The Rantael doctrine is not invocable because of the striking difference that the lease in that case was embodied in a written "Agreement on Occupancy of Apartment" by which terms, "the lessee agreed to use and live in the apartment on a month-to-month basis, beginning today." Hence, our ruling therein that a lease contract on a month-to-month basis provides a definite period and may be terminated at the end of any month. That was a conventional lease as contrasted to the legal lease herein. In the case at bar, as found by the Court of First Instance, there was no formal agreement between private respondent and petitioners, "it appearing that the former merely acquiesced to the latter’s continued occupation of the property in question" after private respondent had purchased the premises from the previous owner. The subject lease, therefore, cannot be said to be a lease for a definite period, determined as that period is by Article 1687 of the Civil Code, for, otherwise, there would hardly be any occasion for the application of Section 6 of Batas Pambansa Blg. 25. As a matter of fact, the Rantael case specifically states that judicial ejectment would not lie even though the periods fixed under Article 1687 may have expired.chanrobles virtual lawlibrary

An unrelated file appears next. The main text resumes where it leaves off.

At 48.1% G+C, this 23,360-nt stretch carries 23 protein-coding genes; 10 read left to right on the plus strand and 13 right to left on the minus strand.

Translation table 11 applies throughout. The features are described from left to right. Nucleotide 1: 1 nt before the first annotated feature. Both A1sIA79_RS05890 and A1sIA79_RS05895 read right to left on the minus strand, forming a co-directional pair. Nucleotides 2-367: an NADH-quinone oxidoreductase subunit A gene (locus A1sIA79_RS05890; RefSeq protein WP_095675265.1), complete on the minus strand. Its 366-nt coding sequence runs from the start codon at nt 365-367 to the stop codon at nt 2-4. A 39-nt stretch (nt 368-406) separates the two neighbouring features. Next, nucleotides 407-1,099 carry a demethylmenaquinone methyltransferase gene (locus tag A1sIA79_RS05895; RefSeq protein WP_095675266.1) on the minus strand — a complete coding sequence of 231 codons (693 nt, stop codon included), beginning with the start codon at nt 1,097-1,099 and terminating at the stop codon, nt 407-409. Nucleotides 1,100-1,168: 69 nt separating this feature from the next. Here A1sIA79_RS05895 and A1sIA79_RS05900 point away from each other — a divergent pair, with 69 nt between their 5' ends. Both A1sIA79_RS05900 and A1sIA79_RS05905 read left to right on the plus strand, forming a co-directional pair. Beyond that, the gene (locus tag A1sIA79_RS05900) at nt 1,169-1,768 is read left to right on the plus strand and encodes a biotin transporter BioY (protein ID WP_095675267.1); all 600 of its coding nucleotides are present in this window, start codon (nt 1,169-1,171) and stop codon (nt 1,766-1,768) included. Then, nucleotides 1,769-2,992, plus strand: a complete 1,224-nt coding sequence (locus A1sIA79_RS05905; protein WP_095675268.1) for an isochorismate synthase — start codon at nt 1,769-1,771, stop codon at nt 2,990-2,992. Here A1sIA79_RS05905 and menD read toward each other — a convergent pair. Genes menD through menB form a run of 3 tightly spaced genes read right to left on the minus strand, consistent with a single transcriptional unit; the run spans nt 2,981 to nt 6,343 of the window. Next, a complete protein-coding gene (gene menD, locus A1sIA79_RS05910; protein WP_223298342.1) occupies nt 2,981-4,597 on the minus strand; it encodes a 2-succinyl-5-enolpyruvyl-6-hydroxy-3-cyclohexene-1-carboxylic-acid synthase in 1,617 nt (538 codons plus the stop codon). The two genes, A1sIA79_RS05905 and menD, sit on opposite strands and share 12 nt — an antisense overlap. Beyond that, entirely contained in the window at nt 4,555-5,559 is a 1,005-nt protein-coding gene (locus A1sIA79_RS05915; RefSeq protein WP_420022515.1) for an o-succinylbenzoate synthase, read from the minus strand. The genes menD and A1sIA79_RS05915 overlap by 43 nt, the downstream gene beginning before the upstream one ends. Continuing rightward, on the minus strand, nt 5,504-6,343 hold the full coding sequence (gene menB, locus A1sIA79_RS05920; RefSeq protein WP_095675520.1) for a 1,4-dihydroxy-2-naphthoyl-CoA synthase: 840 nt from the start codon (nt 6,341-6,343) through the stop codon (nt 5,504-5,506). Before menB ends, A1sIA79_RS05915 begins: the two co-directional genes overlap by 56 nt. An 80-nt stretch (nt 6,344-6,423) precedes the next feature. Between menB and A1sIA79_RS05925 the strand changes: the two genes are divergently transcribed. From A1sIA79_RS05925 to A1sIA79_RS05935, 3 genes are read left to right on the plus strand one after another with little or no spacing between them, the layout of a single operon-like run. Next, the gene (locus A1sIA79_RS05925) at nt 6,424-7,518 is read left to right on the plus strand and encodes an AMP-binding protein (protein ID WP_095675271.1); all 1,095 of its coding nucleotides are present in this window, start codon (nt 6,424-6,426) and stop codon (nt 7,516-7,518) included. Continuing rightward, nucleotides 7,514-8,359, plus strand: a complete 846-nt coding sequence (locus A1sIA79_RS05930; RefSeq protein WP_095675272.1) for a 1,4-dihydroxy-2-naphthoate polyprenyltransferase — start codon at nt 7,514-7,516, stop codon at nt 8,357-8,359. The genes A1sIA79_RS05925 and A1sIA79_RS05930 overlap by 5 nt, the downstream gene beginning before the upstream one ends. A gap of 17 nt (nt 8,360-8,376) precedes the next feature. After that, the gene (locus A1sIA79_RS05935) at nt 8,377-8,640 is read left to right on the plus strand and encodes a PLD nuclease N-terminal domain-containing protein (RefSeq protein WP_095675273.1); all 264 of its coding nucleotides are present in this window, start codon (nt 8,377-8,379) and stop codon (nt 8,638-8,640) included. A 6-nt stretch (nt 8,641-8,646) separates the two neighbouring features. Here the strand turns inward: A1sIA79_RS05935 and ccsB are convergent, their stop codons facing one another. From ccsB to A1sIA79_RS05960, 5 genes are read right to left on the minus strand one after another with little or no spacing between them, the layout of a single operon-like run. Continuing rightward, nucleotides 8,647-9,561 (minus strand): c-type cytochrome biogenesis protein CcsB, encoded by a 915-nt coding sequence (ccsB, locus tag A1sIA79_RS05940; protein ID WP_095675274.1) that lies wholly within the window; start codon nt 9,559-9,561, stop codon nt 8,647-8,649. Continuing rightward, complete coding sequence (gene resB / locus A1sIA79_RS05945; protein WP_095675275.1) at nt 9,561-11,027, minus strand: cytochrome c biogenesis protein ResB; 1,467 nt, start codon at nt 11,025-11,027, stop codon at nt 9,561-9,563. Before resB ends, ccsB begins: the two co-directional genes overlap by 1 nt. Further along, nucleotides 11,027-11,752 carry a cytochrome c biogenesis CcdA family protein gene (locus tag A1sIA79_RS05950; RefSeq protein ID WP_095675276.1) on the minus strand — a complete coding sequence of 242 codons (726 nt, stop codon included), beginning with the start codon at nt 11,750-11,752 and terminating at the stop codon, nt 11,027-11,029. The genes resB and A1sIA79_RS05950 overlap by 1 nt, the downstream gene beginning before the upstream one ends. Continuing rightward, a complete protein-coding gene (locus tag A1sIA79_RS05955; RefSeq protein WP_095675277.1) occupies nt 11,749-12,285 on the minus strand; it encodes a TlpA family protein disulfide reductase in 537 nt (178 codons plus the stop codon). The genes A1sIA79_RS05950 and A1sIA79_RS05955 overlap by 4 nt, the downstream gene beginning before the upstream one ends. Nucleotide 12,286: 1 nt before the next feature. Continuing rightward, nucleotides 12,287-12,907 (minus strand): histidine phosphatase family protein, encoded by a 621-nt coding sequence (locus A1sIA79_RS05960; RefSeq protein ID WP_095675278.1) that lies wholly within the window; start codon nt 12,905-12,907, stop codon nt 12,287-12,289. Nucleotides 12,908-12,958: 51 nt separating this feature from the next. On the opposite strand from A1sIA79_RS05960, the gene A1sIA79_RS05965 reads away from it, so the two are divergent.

"In accordance with the foregoing, (par. [1] of Article 1673) section 4 of Presidential Decree No. 20 should be understood to mean that, as a general rule, the lessor may not judicially eject the lessee upon the expiration of the period determined in accordance with the provisions of Articles 1682 and 1687 of the Civil Code . . . (Article 1687 provides that `[i]f the period for the lease has not been fixed, it is understood to be from year to year, if the rent agreed upon is annual; from month to month, if it is monthly; from week to week, if the rent is weekly; and from day to day, if the rent is to be paid daily,’ and further provides that the courts may fix a longer term for the lease after the lessee has occupied the premises for certain periods of time). Thus, judicial ejectment would not lie even though the periods fixed under the said Articles may have expired." (Rantael v. Hon. CA, Et Al., 97 SCRA 453, 460 (1980).

Be that as it may, I concur in the ejectment of petitioners for, as held in Baens v. Court of Appeals, et als., (G.R. No. 57091, November 23, 1983), even if the month to month arrangement is on a verbal basis, the lease is considered terminated at the end of the month, if statutory grounds to eject under Section 5 of Batas Pambansa Blg. 25 exist. In this case two such grounds are present, particularly, (1) arrears in the payment of rentals (Sec. 5[b], B.P. Blg. 25) as found by the City Court, which held petitioners "culpably delinquent" ; and (2) the need of the lessor to make necessary repairs, there being already an order of condemnation by appropriate administrative authorities (Sec. 5[e] B.P. Blg. 25), which petitioners admit having received.